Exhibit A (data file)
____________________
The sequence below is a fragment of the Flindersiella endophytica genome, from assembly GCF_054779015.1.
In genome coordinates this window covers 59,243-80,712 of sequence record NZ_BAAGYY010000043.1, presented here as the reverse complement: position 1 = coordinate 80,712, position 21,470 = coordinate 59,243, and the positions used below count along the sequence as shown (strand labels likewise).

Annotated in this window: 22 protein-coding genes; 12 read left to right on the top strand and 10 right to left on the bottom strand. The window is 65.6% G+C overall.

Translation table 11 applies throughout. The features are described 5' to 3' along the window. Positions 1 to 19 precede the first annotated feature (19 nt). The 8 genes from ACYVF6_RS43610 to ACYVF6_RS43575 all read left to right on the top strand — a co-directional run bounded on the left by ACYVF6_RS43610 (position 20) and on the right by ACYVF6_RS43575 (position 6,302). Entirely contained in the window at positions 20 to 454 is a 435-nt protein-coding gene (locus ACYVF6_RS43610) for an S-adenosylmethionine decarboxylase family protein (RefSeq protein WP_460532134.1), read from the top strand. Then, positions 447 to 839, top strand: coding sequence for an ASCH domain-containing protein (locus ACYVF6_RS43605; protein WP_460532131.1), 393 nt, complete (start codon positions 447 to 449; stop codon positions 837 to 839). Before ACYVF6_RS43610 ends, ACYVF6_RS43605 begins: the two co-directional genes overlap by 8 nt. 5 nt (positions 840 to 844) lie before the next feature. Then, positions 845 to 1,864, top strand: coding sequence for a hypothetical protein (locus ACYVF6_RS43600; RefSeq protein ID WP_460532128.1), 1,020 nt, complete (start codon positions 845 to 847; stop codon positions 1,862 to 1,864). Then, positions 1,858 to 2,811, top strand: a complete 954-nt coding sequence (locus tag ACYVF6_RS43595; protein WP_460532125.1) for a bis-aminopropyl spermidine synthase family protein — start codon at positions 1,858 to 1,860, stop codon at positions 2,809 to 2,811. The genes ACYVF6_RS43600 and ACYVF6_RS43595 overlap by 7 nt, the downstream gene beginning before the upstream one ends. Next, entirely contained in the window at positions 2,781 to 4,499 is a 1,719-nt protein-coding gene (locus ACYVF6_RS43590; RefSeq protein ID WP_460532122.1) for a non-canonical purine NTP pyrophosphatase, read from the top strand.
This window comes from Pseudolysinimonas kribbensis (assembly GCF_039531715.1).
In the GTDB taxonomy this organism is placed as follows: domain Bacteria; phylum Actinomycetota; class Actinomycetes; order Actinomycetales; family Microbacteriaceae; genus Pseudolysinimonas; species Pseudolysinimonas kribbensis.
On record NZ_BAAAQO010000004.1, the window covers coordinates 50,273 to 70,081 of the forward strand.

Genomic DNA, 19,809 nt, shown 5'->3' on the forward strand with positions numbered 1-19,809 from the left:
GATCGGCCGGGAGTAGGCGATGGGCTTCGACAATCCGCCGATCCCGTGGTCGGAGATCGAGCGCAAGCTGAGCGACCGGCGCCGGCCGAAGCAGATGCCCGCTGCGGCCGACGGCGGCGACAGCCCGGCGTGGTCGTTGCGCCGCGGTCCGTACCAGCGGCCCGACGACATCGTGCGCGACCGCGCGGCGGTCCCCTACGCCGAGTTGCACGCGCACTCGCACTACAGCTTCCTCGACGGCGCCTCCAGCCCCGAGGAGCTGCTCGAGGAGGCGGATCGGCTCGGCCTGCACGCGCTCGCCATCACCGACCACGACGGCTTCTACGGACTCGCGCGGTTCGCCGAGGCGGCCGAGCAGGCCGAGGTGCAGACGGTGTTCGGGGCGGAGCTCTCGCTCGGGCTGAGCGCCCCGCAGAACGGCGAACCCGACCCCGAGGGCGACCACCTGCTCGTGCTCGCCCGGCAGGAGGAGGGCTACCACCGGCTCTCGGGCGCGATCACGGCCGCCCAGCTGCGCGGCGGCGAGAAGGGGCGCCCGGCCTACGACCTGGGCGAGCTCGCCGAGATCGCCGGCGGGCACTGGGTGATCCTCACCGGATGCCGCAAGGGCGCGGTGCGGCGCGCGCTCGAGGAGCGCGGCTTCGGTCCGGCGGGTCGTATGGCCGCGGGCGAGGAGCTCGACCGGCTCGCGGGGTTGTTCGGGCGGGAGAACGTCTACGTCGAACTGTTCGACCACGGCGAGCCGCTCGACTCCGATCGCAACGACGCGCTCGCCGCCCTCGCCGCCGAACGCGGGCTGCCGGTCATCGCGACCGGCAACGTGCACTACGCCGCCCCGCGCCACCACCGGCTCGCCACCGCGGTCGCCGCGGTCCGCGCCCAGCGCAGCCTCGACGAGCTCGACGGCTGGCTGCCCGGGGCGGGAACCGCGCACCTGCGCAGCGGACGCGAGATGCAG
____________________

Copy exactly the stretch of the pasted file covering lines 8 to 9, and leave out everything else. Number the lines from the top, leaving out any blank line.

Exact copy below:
Genomic DNA, 19,809 nt, shown 5'->3' on the forward strand with positions numbered 1-19,809 from the left:
GATCGGCCGGGAGTAGGCGATGGGCTTCGACAATCCGCCGATCCCGTGGTCGGAGATCGAGCGCAAGCTGAGCGACCGGCGCCGGCCGAAGCAGATGCCCGCTGCGGCCGACGGCGGCGACAGCCCGGCGTGGTCGTTGCGCCGCGGTCCGTACCAGCGGCCCGACGACATCGTGCGCGACCGCGCGGCGGTCCCCTACGCCGAGTTGCACGCGCACTCGCACTACAGCTTCCTCGACGGCGCCTCCAGCCCCGAGGAGCTGCTCGAGGAGGCGGATCGGCTCGGCCTGCACGCGCTCGCCATCACCGACCACGACGGCTTCTACGGACTCGCGCGGTTCGCCGAGGCGGCCGAGCAGGCCGAGGTGCAGACGGTGTTCGGGGCGGAGCTCTCGCTCGGGCTGAGCGCCCCGCAGAACGGCGAACCCGACCCCGAGGGCGACCACCTGCTCGTGCTCGCCCGGCAGGAGGAGGGCTACCACCGGCTCTCGGGCGCGATCACGGCCGCCCAGCTGCGCGGCGGCGAGAAGGGGCGCCCGGCCTACGACCTGGGCGAGCTCGCCGAGATCGCCGGCGGGCACTGGGTGATCCTCACCGGATGCCGCAAGGGCGCGGTGCGGCGCGCGCTCGAGGAGCGCGGCTTCGGTCCGGCGGGTCGTATGGCCGCGGGCGAGGAGCTCGACCGGCTCGCGGGGTTGTTCGGGCGGGAGAACGTCTACGTCGAACTGTTCGACCACGGCGAGCCGCTCGACTCCGATCGCAACGACGCGCTCGCCGCCCTCGCCGCCGAACGCGGGCTGCCGGTCATCGCGACCGGCAACGTGCACTACGCCGCCCCGCGCCACCACCGGCTCGCCACCGCGGTCGCCGCGGTCCGCGCCCAGCGCAGCCTCGACGAGCTCGACGGCTGGCTGCCCGGGGCGGGAACCGCGCACCTGCGCAGCGGACGCGAGATGCAG